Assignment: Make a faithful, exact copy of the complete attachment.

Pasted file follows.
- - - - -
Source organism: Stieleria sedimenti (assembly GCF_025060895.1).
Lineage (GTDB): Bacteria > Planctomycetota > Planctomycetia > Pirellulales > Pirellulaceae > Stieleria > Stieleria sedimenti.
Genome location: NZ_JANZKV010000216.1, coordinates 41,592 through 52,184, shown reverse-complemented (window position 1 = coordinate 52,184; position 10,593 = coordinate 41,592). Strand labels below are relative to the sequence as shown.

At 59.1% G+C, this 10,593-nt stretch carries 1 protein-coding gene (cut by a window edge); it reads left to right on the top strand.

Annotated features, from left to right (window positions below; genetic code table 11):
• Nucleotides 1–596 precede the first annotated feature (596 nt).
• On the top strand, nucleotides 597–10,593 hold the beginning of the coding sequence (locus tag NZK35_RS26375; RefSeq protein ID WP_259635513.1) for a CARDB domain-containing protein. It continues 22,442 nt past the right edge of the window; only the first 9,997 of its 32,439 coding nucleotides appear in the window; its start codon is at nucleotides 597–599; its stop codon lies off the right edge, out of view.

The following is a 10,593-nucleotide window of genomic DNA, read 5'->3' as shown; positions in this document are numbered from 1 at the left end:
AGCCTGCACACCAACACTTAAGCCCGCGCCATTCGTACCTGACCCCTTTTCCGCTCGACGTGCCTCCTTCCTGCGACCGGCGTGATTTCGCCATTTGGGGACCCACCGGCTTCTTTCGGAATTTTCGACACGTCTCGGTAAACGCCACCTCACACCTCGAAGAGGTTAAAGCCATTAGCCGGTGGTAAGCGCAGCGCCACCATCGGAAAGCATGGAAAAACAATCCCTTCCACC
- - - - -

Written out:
Source organism: Stieleria sedimenti (assembly GCF_025060895.1).
Lineage (GTDB): Bacteria > Planctomycetota > Planctomycetia > Pirellulales > Pirellulaceae > Stieleria > Stieleria sedimenti.
Genome location: NZ_JANZKV010000216.1, coordinates 41,592 through 52,184, shown reverse-complemented (window position 1 = coordinate 52,184; position 10,593 = coordinate 41,592). Strand labels below are relative to the sequence as shown.

At 59.1% G+C, this 10,593-nt stretch carries 1 protein-coding gene (cut by a window edge); it reads left to right on the top strand.

Annotated features, from left to right (window positions below; genetic code table 11):
• Nucleotides 1–596 precede the first annotated feature (596 nt).
• On the top strand, nucleotides 597–10,593 hold the beginning of the coding sequence (locus tag NZK35_RS26375; RefSeq protein ID WP_259635513.1) for a CARDB domain-containing protein. It continues 22,442 nt past the right edge of the window; only the first 9,997 of its 32,439 coding nucleotides appear in the window; its start codon is at nucleotides 597–599; its stop codon lies off the right edge, out of view.

The following is a 10,593-nucleotide window of genomic DNA, read 5'->3' as shown; positions in this document are numbered from 1 at the left end:
AGCCTGCACACCAACACTTAAGCCCGCGCCATTCGTACCTGACCCCTTTTCCGCTCGACGTGCCTCCTTCCTGCGACCGGCGTGATTTCGCCATTTGGGGACCCACCGGCTTCTTTCGGAATTTTCGACACGTCTCGGTAAACGCCACCTCACACCTCGAAGAGGTTAAAGCCATTAGCCGGTGGTAAGCGCAGCGCCACCATCGGAAAGCATGGAAAAACAATCCCTTCCACC